Background: Knowledge is sparse on the prevalence of suspicion of cancer and other serious diseases in general practice. Likewise, little is known about the possible implications of this suspicion on future healthcare use and diagnoses.
Aim: To study the prevalence of GPs' suspicions of cancer or other serious diseases and analyse how this suspicion predicted the patients' healthcare use and diagnoses of serious disease.
Design and setting: Prospective population-based cohort study of 4518 patients consulting 404 GPs in a mix of urban, semi-urban and rural practices in Central Denmark Region during 2008-2009.
Method: The GPs registered consultations in 1 work day, including information on their suspicion of the presence of cancer or another serious disease. The patients were followed up for use of healthcare services and new diagnoses through the use of national registers.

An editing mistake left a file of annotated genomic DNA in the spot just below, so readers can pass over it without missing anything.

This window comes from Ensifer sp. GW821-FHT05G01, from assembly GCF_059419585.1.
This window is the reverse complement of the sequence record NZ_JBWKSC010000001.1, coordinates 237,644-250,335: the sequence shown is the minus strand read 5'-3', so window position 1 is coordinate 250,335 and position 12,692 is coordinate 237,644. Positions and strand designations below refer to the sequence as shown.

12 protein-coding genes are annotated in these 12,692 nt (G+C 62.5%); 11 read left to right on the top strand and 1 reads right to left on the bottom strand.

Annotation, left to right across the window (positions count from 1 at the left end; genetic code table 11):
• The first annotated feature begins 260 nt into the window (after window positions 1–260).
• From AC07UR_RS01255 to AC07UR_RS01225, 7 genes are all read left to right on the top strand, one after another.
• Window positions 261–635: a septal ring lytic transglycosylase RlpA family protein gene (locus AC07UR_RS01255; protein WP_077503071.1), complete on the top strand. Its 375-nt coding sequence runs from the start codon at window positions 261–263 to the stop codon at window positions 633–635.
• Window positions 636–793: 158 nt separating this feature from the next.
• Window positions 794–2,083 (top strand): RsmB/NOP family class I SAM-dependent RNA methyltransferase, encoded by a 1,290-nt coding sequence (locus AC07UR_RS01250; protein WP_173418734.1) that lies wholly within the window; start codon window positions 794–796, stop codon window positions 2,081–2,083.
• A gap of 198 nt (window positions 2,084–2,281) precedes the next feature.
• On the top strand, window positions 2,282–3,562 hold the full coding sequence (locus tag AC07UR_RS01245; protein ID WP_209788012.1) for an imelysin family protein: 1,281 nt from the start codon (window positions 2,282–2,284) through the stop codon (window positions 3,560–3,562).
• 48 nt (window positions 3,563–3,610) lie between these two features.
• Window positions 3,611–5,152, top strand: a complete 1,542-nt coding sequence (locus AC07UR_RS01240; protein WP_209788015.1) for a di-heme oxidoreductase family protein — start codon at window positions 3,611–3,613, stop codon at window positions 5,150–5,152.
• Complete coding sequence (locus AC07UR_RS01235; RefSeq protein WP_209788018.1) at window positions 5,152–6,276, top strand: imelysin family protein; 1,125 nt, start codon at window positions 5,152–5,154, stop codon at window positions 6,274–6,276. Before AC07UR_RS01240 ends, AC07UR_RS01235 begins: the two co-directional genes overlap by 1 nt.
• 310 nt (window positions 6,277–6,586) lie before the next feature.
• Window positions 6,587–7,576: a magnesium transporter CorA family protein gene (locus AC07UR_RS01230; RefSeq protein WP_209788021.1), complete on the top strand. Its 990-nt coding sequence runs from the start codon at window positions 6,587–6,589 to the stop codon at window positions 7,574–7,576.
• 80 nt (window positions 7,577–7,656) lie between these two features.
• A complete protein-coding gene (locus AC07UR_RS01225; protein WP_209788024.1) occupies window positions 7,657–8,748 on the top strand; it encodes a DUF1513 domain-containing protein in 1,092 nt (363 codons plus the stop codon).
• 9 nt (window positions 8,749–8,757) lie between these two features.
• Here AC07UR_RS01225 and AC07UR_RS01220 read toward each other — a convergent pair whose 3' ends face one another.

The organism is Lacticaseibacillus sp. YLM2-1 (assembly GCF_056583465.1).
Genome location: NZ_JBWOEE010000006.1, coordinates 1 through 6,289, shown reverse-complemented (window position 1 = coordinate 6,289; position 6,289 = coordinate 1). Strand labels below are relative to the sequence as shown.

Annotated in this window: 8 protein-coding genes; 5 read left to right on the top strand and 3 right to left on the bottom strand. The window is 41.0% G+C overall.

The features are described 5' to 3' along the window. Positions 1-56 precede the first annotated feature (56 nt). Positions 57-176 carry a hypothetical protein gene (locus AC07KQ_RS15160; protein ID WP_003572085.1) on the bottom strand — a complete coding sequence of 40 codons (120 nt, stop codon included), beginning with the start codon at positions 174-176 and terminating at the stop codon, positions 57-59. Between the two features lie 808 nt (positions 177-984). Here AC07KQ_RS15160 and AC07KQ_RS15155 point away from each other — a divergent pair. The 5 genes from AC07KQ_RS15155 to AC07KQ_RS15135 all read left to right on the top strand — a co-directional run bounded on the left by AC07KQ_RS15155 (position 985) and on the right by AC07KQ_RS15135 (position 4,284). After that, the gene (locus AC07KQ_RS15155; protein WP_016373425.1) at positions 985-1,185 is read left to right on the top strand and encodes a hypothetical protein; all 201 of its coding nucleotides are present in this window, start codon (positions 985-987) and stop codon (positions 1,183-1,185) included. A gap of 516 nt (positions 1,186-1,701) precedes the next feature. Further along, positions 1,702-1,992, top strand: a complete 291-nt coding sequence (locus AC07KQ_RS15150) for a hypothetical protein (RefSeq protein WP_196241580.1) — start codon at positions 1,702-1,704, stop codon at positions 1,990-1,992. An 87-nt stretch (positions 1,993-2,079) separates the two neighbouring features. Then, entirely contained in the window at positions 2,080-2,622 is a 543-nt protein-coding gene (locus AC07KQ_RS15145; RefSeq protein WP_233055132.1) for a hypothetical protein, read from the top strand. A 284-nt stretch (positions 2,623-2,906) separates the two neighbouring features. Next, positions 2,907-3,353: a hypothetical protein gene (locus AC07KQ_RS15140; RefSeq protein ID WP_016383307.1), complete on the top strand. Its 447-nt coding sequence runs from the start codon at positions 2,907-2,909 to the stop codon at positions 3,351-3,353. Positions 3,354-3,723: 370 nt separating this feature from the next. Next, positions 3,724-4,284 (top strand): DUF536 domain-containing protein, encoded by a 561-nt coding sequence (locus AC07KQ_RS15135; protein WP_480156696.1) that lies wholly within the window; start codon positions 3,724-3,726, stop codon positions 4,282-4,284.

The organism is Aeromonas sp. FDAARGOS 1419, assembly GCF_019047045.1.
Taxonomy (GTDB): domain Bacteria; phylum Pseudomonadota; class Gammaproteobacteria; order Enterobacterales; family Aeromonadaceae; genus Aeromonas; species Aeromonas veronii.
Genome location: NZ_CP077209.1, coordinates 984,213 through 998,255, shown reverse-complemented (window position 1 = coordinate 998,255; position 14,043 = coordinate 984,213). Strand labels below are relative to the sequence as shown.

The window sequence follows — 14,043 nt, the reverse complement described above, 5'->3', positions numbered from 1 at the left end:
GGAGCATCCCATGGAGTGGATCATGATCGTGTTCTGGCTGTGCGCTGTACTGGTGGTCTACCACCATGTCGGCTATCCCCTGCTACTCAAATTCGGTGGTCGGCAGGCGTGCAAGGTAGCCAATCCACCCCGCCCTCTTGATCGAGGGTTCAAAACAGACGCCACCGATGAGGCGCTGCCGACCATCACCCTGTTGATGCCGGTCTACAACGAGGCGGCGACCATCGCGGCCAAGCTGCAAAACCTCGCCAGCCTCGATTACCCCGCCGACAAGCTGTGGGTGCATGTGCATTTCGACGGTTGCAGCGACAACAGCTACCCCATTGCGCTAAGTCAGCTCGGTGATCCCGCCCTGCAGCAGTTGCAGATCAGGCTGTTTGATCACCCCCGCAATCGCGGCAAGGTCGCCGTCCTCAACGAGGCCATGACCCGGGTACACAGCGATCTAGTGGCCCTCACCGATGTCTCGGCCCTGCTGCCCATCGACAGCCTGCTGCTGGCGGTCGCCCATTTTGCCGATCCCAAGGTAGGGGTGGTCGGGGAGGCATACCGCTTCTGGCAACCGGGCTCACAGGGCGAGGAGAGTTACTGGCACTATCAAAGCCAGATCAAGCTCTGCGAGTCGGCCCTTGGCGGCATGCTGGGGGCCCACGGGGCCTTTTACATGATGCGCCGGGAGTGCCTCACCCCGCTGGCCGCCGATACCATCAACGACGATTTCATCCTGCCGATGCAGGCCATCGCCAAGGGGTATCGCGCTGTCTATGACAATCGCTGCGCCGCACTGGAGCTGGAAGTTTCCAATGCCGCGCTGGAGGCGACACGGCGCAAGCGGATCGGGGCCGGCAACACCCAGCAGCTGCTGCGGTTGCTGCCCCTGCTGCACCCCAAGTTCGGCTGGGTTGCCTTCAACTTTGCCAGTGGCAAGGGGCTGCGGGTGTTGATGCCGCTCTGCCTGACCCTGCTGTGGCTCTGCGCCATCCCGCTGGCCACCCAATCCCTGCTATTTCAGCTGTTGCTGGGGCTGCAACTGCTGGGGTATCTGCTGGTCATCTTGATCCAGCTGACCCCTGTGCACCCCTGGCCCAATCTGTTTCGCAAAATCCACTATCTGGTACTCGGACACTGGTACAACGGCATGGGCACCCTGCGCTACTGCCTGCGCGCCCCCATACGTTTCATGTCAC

Results: Prevalence of suspicion was 5.7%. Suspicion was associated with an increase in referrals (prevalence ratio [PR] = 2.56, 95% confidence interval [CI] = 2.22 to 2.96), especially for diagnostic imaging (PR = 3.95, 95% CI = 2.80 to 5.57), increased risk of a new diagnosis of cancer or another serious disease within 2 months (hazard ratio [HR] = 2.98, 95% CI = 1.93 to 4.62)--especially for cancer (HR = 7.55, 95% CI = 2.66 to 21.39)--and increased use of general practice (relative risk [RR] = 1.14, 95% CI = 1.06 to 1.24) and hospital visits (RR = 1.90, 95% CI = 1.62 to 2.23). The positive predictive value of a GP suspicion was 9.8% (95% CI = 6.4 to 14.1) for cancer or another serious disease within 2 months.
Conclusion: A GP suspicion of serious disease warrants further investigation, and the organisation of the healthcare system should ensure direct access from the primary sector to specialised tests.
Keywords: Denmark; diagnosis; general practice; neoplasm; referral and consultation.
© British Journal of General Practice 2014.